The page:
Kwanzaa

Kwanzaa

What Is it

Kwanzaa is an annual, week-long celebration held in the United States and other African diaspora nations in the Americas to honor African heritage in African American culture. It is observed from December 26 to January 1, culminating in a donation and a celebration. Kwanzaa has seven basic principles. It was created by Maulana Karenga and was first celebrated in 1966–67

The story

Kwanzaa is a celebration that has its roots in the black nationalist movement of the 1960s. Karenga established it to help African Americans reconnect with their African cultural and historical heritage by joining in meditation and study of African traditions and Nguzo Saba, the “seven principles of African heritage”, which Karenga said “is an African communal philosophy”. For Karenga, a leading figure in the Black Power movement of the 1960s and 1970s, the creation of such holidays also underscored an essential premise “You must have a cultural revolution before the violent revolution. The cultural revolution gives identity, purpose and direction”.

Symbols

Umoja (unity): Striving for and maintaining unity in the family, community, nation and race.

 – Kujichagulia (self-determination): define and name ourselves, as well as create and speak for ourselves.

Ujima (collective work and responsibility): building and maintaining our community together and making the problems of our brothers and sisters our problems and solving them together

Ujamaa (Cooperative Economics): to build and maintain our stores, shops and other businesses and profit from them together.

Nia (Purpose): To make our collective vocation the construction and development of our community in order to restore our people to their traditional greatness.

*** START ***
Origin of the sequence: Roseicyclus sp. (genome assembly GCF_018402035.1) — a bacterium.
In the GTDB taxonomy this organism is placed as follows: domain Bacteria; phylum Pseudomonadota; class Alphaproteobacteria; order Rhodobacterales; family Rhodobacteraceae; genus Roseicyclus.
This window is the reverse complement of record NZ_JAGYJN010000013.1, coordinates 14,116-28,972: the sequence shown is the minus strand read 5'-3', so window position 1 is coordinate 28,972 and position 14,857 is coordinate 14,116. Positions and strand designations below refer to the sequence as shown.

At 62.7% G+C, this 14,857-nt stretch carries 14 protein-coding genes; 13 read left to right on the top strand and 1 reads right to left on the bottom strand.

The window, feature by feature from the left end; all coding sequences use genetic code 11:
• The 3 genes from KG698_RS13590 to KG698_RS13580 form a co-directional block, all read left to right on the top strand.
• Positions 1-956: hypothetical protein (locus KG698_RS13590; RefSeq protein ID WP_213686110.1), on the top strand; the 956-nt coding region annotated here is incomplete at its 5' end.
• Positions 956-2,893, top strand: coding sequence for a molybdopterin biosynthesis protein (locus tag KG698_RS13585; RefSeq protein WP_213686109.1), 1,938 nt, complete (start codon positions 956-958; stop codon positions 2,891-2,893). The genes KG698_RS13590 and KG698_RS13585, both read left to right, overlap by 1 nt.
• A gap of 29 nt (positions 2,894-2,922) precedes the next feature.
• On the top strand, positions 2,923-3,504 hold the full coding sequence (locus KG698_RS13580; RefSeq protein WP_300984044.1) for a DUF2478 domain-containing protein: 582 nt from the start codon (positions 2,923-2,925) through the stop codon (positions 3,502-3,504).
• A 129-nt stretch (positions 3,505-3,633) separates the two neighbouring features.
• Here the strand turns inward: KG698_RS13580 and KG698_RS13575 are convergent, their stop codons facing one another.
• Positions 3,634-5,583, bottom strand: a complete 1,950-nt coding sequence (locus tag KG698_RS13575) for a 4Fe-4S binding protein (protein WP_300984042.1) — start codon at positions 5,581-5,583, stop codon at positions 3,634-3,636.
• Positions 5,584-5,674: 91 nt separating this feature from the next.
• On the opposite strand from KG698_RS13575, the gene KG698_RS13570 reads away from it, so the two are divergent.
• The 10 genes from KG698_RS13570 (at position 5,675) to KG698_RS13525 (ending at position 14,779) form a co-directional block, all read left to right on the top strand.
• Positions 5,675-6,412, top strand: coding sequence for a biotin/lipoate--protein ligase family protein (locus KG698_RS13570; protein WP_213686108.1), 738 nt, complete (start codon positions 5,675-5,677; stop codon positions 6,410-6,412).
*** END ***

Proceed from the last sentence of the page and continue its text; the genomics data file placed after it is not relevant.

Kuumba (Creativity): Always do as much as possible, in the way we can, in order to leave our community more beautiful and beneficial than we have inherited it.

Imani (Faith): To believe wholeheartedly in our people, in our parents, in our teachers, in our leaders, in justice and in the victory of our struggle.

What people do

During the festival of Kwanzaa, a candle is lit a day and placed on a special candelabra called Kimara and which represents the 7 principles. This candle holder is placed on a special traditional mat made of straw and called mkeka; on the mat there are as many ears of wheat as there are children in the family.

Another important symbol is the fruit basket, called mazao, along with a special cup that symbolizes unity and from which each member of the group must drink. In addition, each family decorates their home with the typical colors of the party: for example, red, green and black are used a lot, representing the colors of the African flag.

On the occasion of Kwanzaa it is traditional to give gifts, the Zawadis, which are exchanged on the last day ofcelebrations.

 

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